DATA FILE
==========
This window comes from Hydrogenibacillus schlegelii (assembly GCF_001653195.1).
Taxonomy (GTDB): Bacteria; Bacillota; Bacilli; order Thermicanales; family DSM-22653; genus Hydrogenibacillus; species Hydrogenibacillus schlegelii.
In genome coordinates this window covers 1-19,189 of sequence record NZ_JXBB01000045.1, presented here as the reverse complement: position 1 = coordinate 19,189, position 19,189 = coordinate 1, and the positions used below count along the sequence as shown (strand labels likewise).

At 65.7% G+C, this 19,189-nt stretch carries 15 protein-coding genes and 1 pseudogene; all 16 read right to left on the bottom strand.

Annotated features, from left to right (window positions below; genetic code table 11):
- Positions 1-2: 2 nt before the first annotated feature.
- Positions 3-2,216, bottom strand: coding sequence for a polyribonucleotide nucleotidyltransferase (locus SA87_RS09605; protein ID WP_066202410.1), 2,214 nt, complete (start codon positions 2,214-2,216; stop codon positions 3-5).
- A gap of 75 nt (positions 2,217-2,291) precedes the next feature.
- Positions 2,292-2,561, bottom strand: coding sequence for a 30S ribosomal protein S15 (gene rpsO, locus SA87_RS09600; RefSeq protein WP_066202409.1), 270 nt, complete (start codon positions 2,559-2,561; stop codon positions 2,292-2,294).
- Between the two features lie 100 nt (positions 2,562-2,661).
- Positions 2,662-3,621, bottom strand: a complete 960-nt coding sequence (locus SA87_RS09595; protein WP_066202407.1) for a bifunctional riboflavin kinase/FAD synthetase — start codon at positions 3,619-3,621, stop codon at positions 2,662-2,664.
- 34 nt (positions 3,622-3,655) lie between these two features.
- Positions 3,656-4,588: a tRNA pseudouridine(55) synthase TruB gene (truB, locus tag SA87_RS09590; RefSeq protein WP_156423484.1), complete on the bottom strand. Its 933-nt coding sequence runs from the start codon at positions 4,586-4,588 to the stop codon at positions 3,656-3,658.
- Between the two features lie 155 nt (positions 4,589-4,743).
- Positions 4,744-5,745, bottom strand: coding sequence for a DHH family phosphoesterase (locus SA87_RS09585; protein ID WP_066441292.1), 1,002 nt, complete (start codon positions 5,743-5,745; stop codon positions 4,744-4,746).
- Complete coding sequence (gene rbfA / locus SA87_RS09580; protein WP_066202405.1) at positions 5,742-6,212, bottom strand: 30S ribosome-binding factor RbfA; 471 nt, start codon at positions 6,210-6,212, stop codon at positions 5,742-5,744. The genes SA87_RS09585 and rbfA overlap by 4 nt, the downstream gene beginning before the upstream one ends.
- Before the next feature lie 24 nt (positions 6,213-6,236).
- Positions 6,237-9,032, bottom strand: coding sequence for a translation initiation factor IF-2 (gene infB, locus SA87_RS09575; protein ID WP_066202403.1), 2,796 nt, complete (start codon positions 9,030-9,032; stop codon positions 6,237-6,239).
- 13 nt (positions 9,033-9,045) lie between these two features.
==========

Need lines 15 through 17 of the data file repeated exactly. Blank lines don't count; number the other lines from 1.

- Positions 4,744-5,745, bottom strand: coding sequence for a DHH family phosphoesterase (locus SA87_RS09585; protein ID WP_066441292.1), 1,002 nt, complete (start codon positions 5,743-5,745; stop codon positions 4,744-4,746).
- Complete coding sequence (gene rbfA / locus SA87_RS09580; protein WP_066202405.1) at positions 5,742-6,212, bottom strand: 30S ribosome-binding factor RbfA; 471 nt, start codon at positions 6,210-6,212, stop codon at positions 5,742-5,744. The genes SA87_RS09585 and rbfA overlap by 4 nt, the downstream gene beginning before the upstream one ends.
- Before the next feature lie 24 nt (positions 6,213-6,236).